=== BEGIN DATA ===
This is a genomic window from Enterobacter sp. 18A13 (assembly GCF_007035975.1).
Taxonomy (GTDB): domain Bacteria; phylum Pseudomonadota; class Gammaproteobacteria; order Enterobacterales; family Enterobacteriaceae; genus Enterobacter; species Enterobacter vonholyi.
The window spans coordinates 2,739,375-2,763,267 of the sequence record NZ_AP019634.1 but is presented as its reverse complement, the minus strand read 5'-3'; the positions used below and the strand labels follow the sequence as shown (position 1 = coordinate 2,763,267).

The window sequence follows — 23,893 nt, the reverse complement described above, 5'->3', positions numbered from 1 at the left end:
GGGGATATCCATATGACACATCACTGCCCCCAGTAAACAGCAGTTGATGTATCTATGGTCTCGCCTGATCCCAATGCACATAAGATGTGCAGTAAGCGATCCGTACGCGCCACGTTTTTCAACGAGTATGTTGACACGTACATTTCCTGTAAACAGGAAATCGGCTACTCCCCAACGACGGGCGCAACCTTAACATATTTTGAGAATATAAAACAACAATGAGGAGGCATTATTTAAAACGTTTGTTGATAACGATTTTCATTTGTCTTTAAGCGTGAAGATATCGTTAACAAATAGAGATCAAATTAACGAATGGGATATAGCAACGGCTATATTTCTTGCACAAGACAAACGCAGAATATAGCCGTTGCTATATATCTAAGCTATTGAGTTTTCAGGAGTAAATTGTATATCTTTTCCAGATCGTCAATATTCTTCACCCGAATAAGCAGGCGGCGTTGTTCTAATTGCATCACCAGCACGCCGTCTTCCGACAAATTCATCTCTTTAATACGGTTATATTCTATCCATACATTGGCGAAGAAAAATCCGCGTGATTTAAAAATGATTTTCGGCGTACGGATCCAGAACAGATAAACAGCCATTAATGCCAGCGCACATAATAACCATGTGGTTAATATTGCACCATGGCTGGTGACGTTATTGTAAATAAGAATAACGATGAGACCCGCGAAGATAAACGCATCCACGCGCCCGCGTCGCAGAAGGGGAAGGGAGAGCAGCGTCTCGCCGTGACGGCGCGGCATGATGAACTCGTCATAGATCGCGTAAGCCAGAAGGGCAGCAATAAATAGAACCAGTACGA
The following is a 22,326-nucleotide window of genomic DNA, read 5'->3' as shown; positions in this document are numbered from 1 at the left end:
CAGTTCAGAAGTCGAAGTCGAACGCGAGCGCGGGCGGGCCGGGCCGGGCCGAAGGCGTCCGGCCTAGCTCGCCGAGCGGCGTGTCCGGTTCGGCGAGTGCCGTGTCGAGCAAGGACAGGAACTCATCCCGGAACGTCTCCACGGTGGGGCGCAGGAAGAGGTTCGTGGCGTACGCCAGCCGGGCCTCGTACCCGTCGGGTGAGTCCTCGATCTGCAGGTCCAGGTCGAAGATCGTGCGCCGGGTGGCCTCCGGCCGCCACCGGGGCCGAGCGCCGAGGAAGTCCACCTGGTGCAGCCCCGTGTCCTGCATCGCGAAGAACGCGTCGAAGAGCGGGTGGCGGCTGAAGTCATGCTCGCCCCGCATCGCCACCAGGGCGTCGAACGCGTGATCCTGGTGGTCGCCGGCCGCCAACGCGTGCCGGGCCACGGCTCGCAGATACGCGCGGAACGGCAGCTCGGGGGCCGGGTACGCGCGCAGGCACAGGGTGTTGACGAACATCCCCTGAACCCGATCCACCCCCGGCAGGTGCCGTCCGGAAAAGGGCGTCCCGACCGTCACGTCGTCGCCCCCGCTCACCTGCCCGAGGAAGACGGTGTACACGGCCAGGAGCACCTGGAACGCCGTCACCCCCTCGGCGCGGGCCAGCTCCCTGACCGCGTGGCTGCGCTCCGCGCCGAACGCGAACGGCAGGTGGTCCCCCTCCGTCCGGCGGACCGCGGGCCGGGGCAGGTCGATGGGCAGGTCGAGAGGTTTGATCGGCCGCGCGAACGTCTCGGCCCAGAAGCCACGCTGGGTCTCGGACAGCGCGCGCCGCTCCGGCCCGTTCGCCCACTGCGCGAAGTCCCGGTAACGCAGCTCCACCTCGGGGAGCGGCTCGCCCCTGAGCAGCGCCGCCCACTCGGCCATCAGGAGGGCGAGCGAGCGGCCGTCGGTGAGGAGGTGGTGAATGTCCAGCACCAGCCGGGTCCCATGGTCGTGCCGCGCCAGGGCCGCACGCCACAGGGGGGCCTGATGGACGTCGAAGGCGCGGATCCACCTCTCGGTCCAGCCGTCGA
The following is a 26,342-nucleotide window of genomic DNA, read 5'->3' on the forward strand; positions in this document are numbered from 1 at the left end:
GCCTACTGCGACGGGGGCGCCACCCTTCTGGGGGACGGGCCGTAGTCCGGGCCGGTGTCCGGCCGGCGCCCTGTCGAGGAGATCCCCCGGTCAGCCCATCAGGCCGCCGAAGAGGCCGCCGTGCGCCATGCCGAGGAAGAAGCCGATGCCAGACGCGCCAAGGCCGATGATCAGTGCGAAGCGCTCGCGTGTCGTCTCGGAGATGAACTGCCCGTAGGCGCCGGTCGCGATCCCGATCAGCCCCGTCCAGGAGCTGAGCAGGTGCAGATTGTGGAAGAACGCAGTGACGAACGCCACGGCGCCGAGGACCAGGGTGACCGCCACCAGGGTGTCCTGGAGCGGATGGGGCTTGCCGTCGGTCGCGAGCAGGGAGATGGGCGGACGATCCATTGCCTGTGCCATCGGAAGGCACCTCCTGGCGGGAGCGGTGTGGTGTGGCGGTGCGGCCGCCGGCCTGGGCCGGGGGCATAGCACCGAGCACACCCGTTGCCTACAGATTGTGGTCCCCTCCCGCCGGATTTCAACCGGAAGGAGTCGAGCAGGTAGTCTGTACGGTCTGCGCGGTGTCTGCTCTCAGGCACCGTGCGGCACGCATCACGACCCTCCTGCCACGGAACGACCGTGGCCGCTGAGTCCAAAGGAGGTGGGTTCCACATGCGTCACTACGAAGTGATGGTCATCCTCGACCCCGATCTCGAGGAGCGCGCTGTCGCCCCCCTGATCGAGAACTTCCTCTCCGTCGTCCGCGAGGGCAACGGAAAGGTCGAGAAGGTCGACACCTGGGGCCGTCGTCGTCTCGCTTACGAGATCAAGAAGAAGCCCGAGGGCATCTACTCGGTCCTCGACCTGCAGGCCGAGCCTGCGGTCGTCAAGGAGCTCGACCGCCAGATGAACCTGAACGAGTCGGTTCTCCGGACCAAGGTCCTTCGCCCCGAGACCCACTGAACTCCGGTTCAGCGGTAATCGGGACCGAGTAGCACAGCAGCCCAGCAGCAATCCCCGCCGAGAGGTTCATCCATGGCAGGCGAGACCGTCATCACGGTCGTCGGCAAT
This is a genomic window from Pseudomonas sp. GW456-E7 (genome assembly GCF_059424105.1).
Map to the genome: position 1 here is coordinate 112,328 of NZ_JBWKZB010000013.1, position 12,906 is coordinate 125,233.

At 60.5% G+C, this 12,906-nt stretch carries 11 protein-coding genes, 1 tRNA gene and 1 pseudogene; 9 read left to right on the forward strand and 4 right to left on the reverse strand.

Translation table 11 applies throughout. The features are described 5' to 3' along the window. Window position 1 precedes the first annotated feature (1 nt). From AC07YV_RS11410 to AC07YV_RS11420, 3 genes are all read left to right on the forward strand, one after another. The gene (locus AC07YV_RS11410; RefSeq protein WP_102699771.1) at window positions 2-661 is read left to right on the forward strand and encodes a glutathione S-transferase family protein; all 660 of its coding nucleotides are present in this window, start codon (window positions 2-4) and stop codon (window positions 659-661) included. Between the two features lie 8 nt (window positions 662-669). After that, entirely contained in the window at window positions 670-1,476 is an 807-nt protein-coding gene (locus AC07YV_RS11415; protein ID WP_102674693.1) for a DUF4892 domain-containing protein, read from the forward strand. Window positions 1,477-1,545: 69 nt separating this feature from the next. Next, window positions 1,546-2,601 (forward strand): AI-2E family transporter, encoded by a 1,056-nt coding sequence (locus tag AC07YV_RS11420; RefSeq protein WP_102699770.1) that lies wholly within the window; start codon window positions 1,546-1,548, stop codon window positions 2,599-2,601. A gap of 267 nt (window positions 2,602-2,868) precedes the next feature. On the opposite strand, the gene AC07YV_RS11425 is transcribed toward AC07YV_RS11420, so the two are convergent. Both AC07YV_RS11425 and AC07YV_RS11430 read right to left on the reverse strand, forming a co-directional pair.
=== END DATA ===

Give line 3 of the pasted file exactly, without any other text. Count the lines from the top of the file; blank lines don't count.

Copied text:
The window spans coordinates 2,739,375-2,763,267 of the sequence record NZ_AP019634.1 but is presented as its reverse complement, the minus strand read 5'-3'; the positions used below and the strand labels follow the sequence as shown (position 1 = coordinate 2,763,267).